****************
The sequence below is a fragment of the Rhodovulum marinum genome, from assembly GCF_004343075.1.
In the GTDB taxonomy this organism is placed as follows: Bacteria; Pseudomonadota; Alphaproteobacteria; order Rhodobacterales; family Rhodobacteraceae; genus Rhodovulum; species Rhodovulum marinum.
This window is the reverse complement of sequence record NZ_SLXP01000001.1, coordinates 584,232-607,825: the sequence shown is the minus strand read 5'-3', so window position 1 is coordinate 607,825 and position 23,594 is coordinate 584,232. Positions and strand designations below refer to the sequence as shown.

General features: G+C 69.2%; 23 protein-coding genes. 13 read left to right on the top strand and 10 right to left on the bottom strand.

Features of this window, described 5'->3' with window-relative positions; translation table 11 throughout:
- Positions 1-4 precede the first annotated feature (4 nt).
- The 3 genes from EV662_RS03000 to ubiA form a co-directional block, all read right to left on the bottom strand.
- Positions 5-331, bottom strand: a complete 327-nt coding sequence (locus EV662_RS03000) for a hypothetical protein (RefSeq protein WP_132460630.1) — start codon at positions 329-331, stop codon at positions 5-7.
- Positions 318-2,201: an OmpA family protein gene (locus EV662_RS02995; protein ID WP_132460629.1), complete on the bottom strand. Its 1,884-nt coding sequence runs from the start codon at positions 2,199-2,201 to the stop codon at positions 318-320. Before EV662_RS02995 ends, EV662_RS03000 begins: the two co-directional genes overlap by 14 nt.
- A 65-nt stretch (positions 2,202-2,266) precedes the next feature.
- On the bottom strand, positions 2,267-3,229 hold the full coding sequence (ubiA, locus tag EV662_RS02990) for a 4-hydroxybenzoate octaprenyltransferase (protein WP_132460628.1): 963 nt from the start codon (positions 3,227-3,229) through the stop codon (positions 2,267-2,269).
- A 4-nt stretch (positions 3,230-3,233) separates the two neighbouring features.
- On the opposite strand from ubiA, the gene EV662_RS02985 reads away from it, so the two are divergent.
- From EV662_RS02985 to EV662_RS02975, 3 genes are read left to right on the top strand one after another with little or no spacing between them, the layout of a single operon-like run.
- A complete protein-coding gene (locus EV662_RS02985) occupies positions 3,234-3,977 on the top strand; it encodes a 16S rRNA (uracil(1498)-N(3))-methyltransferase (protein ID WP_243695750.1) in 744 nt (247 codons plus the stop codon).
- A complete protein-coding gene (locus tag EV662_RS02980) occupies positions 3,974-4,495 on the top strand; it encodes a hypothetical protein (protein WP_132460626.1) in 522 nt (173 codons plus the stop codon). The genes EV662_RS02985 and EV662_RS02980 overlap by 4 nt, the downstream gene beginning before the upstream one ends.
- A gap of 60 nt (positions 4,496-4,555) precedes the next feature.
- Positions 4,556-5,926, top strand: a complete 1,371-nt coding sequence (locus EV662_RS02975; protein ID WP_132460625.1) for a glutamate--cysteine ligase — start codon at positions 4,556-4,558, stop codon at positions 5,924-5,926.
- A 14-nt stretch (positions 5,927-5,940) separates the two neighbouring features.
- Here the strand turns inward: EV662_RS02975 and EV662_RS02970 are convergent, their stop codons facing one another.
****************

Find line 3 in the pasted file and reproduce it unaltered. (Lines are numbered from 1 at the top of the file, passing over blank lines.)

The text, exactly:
This window is the reverse complement of sequence record NZ_SLXP01000001.1, coordinates 584,232-607,825: the sequence shown is the minus strand read 5'-3', so window position 1 is coordinate 607,825 and position 23,594 is coordinate 584,232. Positions and strand designations below refer to the sequence as shown.